Crisis Meta-Leadership Lessons From the Boston Marathon Bombings Response: The Ingenuity of Swarm Intelligence

“Never tell your people how to do things. Tell them what to do, and they will surprise you with their ingenuity.” ~ General George Patton

Here is a new white paper out of The Harvard School of Government titled CRISIS META-LEADERSHIP LESSONS FROM THE BOSTON MARATHON BOMBINGS RESPONSE: THE INGENUITY OF SWARM INTELLIGENCE which touches on some great leadership lessons that show the importance of a common mission and intent, core values such as; 1) unity of mission that coalesces all stakeholders; 2) generosity of spirit; 3) deference for the responsibility and authority of others; 4) refraining from grabbing credit or hurling blame; 5) a foundation of respectful and experienced relationships that garner mutual trust and confidence. These powerful attributes along with strength of character helped to effectively meet and deal with the types of uncertainty, disorder, chaos, known and unknown’s first responders and leaders face, in crisis situations. The ability to create and nurture mutual trust and strength of character within their organizations and their communities, prior to a crisis rings throughout this report and I feel it cannot be stressed enough. This is necessary to enable effective decisions, especially decisions under pressure.

The authors talked about the ability to shape the response with Swarm intelligence. Swarm intelligence is the ability of people to gather, make sense of and share information both explicit and implicit information with one another and make it actionable. In the course of this research, they discovered an unusual phenomenon among leaders of the Boston MBR. Though many people took charge of aspects of the response, no one was in charge of the overall event. Beyond that, these leaders set a tone of remarkable collaboration and inter-agency leveraging among one another. Competitiveness, ego driven behavior, and flamboyant credit taking – which are often present in large complex crises that involve many different jurisdictions and organizations – were not significant factors in this event. As John Boyd said In Organic Design for Command and Control “Without the implicit bonds or connections associated with similar images or impressions, there can be neither harmony nor individual initiative within a collective entity.” Orientation is key but it is seen rarely in groups of people. Using the tools of common outlook, focus of effort, and mutual trust, we can convert a bunch of individual orientations, into a harmonized common orientation, allowing first responders to do what needs to be done with little direction from above. This allows us to redefine command and control or in the words of General Paul van Riper “be in command and out of control.”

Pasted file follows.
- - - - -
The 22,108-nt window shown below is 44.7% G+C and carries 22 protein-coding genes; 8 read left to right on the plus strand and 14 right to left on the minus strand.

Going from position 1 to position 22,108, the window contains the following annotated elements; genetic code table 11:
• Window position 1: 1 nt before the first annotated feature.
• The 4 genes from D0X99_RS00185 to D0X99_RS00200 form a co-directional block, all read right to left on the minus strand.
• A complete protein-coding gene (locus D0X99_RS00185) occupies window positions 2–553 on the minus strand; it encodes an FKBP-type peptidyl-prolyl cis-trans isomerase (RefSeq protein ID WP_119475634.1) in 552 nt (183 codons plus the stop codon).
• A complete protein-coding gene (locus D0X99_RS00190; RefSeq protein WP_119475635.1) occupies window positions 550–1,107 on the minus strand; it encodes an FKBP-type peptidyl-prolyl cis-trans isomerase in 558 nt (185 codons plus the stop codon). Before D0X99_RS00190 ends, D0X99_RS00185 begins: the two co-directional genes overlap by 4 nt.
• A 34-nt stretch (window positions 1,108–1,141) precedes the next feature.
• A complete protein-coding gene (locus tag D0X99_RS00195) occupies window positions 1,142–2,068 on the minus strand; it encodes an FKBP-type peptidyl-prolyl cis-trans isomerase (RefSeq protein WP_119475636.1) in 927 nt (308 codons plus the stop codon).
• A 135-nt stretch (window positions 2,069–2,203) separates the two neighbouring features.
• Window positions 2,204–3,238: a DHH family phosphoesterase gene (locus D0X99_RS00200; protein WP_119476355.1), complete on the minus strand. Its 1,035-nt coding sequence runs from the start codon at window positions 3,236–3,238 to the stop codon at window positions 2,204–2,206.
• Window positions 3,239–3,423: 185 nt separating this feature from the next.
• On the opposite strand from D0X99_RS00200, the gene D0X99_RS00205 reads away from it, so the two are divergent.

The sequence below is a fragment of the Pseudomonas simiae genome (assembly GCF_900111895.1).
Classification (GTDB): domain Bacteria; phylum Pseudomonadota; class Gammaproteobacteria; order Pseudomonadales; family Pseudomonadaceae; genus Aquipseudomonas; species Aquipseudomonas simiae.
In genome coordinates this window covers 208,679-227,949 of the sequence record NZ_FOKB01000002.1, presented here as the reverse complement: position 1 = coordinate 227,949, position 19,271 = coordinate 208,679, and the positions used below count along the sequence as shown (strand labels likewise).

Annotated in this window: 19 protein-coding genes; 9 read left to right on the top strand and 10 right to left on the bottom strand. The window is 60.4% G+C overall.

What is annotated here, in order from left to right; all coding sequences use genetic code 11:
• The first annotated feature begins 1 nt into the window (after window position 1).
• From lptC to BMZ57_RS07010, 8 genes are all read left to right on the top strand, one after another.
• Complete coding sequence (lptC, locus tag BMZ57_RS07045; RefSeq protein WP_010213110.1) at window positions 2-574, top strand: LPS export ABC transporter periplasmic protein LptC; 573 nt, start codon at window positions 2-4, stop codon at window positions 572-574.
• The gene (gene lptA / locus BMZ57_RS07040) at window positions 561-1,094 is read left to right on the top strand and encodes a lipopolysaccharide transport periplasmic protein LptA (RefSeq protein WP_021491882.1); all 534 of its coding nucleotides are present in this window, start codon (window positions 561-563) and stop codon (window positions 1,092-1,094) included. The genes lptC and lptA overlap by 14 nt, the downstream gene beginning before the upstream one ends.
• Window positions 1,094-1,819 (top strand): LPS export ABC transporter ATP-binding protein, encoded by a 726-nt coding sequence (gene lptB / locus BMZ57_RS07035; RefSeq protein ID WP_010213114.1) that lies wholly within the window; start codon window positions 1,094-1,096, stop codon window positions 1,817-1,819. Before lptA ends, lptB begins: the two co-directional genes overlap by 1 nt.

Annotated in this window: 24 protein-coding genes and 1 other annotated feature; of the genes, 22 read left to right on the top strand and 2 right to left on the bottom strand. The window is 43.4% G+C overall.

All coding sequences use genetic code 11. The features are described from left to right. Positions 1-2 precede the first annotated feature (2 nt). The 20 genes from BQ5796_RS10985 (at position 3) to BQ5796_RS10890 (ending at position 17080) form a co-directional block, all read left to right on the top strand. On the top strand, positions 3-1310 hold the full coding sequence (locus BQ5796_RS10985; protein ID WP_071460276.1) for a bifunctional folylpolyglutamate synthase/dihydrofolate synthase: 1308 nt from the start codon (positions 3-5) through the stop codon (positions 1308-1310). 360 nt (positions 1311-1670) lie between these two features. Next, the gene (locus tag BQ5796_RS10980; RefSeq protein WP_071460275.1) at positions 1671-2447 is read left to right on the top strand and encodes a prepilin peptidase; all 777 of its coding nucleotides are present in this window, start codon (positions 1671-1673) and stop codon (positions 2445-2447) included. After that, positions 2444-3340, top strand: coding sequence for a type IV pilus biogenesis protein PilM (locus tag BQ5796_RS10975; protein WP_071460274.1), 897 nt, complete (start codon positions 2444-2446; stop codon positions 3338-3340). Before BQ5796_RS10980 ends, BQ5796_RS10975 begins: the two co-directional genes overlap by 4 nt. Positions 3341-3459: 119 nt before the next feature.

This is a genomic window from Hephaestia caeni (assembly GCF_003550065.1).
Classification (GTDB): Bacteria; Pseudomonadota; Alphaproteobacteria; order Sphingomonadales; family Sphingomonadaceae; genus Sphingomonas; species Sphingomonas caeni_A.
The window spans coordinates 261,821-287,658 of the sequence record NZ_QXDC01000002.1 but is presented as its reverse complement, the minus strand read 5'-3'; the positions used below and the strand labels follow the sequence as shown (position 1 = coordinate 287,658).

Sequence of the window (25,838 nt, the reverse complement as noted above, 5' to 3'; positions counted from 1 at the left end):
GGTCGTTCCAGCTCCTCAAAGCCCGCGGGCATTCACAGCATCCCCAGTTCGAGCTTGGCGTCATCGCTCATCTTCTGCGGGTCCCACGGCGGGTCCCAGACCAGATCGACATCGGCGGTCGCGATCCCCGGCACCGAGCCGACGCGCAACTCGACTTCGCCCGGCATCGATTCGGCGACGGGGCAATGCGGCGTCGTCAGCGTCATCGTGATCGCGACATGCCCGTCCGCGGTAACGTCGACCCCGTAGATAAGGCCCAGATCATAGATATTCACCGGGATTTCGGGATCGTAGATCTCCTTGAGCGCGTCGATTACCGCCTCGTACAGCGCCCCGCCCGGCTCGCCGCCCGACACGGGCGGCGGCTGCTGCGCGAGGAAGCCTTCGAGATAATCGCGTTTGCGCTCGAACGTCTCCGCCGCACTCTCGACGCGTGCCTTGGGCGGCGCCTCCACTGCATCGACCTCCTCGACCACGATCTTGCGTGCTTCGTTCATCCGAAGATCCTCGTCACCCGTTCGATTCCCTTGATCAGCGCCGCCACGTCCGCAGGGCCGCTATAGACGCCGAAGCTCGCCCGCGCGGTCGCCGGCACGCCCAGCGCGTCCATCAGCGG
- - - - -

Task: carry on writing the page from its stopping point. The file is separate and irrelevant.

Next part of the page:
The leadership functional principles and rules evident in the Boston Marathon bombing incident are quite simple. While these principles and imperatives may appear logical and self-evident, adherence is remarkably difficult during a high stakes crisis with its penetrating emotions and uncertainties this white paper lays out are:

  • An overriding objective that: forges unity of mission and connectivity of action; is compelling enough to override standard practices as needed; and obviates bureaucratic obstructions, distractions or bickering.

  • A spirit of generosity that rallies groups and individuals to assist one another and overcome constraints of resources, know-how or tools to achieve the paramount mission, expressed as “Whaddya got? Whaddaya need?”

  • Respect for the responsibilities and authorities of others, described as “staying in one’s lane” while assisting others to succeed in their lane to accomplish mission-critical duties and tasks.

  • Neither taking undue credit nor pointing blame among key players oftentimes portrayed as “checking your ego at the door.”

  • Genuine inter-personal trust and respect developed well before the event so that existing and dependable leadership relationships, integrity, and camaraderie can be leveraged during the event, often described as “don’t wait for an emergency to exchange business cards.”

The authors discovered an extraordinary though unspoken compliance to these rules among the Boston MBR leaders they studied. To leverage the advantages of Swarm Intelligence SI, leaders followed the principles dutifully. It is not easy. More often than not, large scale crises exhibit: bickering among political leaders; pre-existing rivalries among agencies that frame decisions, actions and communications; and cross-jurisdictional conflict about who is in charge of what, blame, credit grabbing, and as a result, disruptive fragmenting of effort.

This is an interesting 38 page report on leadership in crisis I think every first responder should read as it challenges the top down thinking and linear approaches to crisis response and management so prevalent today. It speaks boldly about preparation beforehand and the importance of training high level professionals. Leadership is a day to day thing not an event driven thing, Its very important for leaders not to ever lose sight of this.

Stay Oriented!

Fred